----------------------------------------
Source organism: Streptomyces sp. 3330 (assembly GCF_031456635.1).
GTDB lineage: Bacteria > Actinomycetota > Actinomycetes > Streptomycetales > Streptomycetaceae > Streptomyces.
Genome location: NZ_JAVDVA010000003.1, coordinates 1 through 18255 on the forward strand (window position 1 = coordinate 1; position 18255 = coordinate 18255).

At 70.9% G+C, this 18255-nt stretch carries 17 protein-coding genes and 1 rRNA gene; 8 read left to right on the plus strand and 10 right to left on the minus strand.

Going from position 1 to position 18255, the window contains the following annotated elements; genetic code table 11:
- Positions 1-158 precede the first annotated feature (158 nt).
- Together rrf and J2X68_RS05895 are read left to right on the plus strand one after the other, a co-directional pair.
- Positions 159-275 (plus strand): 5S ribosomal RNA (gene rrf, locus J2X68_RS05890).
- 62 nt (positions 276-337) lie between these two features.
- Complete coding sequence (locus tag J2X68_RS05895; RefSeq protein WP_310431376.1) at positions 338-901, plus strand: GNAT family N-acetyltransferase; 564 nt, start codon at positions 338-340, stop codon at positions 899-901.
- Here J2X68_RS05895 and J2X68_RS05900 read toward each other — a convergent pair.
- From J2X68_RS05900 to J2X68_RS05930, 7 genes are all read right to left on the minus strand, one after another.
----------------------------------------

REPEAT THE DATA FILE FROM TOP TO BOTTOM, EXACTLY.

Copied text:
Source organism: Streptomyces sp. 3330 (assembly GCF_031456635.1).
GTDB lineage: Bacteria > Actinomycetota > Actinomycetes > Streptomycetales > Streptomycetaceae > Streptomyces.
Genome location: NZ_JAVDVA010000003.1, coordinates 1 through 18255 on the forward strand (window position 1 = coordinate 1; position 18255 = coordinate 18255).

At 70.9% G+C, this 18255-nt stretch carries 17 protein-coding genes and 1 rRNA gene; 8 read left to right on the plus strand and 10 right to left on the minus strand.

Going from position 1 to position 18255, the window contains the following annotated elements; genetic code table 11:
- Positions 1-158 precede the first annotated feature (158 nt).
- Together rrf and J2X68_RS05895 are read left to right on the plus strand one after the other, a co-directional pair.
- Positions 159-275 (plus strand): 5S ribosomal RNA (gene rrf, locus J2X68_RS05890).
- 62 nt (positions 276-337) lie between these two features.
- Complete coding sequence (locus tag J2X68_RS05895; RefSeq protein WP_310431376.1) at positions 338-901, plus strand: GNAT family N-acetyltransferase; 564 nt, start codon at positions 338-340, stop codon at positions 899-901.
- Here J2X68_RS05895 and J2X68_RS05900 read toward each other — a convergent pair.
- From J2X68_RS05900 to J2X68_RS05930, 7 genes are all read right to left on the minus strand, one after another.